Eighth Sunday after Pentecost, Gospel Year B

by Crossings

For a Desperate World, Shepherds Are on the Way

Mark 6:30-34, 53-56
Eighth Sunday after Pentecost
Analysis by James Squire

30 The apostles gathered around Jesus and told him all that they had done and taught. 31He said to them, ‘Come away to a deserted place all by yourselves and rest a while.’ For many were coming and going, and they had no leisure even to eat. 32And they went away in the boat to a deserted place by themselves. 33Now many saw them going and recognized them, and they hurried there on foot from all the towns and arrived ahead of them. 34As he went ashore, he saw a great crowd; and he had compassion for them, because they were like sheep without a shepherd; and he began to teach them many things.

53 When they had crossed over, they came to land at Gennesaret and moored the boat. 54When they got out of the boat, people at once recognized him, 55and rushed about that whole region and began to bring the sick on mats to wherever they heard he was. 56And wherever he went, into villages or cities or farms, they laid the sick in the marketplaces, and begged him that they might touch even the fringe of his cloak; and all who touched it were healed.

Author’s Note: Every three years, this text is paired with Jeremiah 23:1-6 which boils down to, “Dear shepherds: Abuse the Lord’s flock and there will be hell to pay. Dear scattered and forgotten sheep: The Lord has your back. New shepherds are on the way.” Mark’s gospel adds in an assassination (John the Baptist) that weighs on Jesus and may even weigh on the apostles as well.

Mark’s Gospel puts a new spin on the angry threat portion of Jeremiah’s diatribe: Yes, there will be hell to pay, says Jesus. But I will pay it for you.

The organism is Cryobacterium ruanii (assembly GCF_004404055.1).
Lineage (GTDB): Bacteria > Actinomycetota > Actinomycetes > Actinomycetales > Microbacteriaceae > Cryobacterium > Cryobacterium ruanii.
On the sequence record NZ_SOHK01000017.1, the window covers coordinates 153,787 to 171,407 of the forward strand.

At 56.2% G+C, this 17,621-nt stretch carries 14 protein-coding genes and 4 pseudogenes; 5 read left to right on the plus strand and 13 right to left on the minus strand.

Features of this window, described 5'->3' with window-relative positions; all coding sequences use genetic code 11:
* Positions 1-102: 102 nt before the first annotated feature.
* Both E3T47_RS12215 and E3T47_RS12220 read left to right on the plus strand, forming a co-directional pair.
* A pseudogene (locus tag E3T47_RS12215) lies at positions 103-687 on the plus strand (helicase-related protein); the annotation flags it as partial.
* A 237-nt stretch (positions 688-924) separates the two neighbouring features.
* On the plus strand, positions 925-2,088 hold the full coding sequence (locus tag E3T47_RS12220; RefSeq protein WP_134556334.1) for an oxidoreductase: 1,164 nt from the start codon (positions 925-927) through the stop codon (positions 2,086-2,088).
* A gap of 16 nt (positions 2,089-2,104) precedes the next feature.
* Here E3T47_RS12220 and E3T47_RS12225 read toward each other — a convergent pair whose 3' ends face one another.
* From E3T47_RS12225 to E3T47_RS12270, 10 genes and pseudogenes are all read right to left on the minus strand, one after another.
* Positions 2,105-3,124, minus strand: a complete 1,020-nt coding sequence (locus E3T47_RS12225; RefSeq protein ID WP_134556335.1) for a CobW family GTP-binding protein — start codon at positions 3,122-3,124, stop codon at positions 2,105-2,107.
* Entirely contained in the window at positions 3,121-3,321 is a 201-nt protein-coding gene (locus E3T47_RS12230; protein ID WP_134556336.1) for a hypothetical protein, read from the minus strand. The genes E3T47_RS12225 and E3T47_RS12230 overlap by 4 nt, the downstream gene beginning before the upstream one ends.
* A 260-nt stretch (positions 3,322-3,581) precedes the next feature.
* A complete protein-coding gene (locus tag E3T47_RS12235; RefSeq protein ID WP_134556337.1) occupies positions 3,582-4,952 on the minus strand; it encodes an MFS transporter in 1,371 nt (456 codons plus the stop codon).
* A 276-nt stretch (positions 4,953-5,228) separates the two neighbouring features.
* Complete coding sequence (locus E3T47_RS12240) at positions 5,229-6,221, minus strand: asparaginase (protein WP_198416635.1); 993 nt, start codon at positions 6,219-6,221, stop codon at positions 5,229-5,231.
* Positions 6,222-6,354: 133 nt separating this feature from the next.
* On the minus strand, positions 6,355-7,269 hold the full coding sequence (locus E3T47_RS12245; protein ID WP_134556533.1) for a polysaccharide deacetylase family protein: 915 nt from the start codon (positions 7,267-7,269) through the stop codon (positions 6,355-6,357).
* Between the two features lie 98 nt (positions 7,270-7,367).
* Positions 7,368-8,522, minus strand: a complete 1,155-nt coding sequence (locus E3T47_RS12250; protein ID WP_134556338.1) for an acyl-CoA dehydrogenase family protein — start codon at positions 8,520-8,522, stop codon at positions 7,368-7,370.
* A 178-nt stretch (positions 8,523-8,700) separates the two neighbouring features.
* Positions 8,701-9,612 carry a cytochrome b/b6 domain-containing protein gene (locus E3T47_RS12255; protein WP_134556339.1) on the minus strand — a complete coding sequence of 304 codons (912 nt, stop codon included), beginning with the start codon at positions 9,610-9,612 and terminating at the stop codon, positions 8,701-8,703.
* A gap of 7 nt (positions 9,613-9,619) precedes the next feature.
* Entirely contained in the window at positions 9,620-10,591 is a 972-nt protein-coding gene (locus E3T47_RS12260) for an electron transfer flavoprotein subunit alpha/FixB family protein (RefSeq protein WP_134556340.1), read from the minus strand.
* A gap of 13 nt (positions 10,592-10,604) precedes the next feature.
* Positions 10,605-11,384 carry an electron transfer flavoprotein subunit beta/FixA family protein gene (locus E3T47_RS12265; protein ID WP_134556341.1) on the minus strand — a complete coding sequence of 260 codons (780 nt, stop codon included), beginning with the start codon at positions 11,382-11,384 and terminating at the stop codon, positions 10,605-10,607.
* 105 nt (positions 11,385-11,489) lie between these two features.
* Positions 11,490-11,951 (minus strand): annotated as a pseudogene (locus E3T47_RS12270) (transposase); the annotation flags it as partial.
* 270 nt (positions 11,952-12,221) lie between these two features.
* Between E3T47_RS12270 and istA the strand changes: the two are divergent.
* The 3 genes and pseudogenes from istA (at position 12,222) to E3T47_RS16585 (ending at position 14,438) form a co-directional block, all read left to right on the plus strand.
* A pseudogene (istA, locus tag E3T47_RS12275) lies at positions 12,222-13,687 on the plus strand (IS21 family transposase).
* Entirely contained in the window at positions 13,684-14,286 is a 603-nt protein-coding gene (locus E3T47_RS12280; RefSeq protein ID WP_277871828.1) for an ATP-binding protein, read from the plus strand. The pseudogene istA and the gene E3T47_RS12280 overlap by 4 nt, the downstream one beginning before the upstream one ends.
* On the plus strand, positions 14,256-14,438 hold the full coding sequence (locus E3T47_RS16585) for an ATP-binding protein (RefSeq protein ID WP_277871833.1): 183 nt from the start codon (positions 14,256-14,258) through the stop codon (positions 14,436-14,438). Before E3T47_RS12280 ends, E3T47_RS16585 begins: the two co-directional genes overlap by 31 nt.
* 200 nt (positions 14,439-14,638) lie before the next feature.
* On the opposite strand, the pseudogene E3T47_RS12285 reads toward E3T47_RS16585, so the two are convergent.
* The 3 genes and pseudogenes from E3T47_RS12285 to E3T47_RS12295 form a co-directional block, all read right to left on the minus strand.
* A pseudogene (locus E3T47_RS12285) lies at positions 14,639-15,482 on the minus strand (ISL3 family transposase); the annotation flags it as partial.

“Jesus sets the sheep on right pathways, while he himself is led down the garden path to his death. Jesus takes the rap for all the bad shepherding done before him. He literally gives his life to heal and forgive.”

DIAGNOSIS: My Kingdom for a Shepherd Who Cares

Step 1: Initial Diagnosis (External Problem): Sheep without a Shepherd

The great crowds are “like sheep without a shepherd” (v. 34) because they have been scattered by would-be shepherds who think that shepherding is about laying down the law and vying for political power. How like the world we live in, where marginalized groups are under attack while political leaders demonstrate malice or incompetence. Some parts of the church are doing their best, while others are tempted to join in on the malice. Palace intrigue and sheep without a shepherd—the perfect recipe for chaos and destruction. Shepherds who take their role seriously are overwhelmed; they need time to recharge. But the need is so great that the only shepherds who finally get relief are those who abandon their call.

Step 2: Advanced Diagnosis (Internal Problem): Following the Wrong Shepherds

Sheep who need a shepherd find one as quickly as possible, regardless of how reliable that shepherd is. Robbed of their ability to trust the Lord’s shepherds, they lend their trust to the first shepherd who promises to make their life better. Even the relatively untainted political leaders, who refuse to flirt with conspiracy theories, don’t necessarily care for the sheep. They may not even feel called to be shepherds, but millions of desperate sheep see them as shepherds because they buy the belief that political solutions will transcend politics. Even when we know better, we put our faith in political leaders who offer us a temporary fix.

But maybe sheep are looking elsewhere because the church has failed them. The church has failed to trust in the ministry of Jesus to heal and forgive sin. And, if the shepherds abandon their call, the sheep are without a shepherd.

Step 3: Final Diagnosis (Eternal Problem): Shamed by Jesus’ Shepherding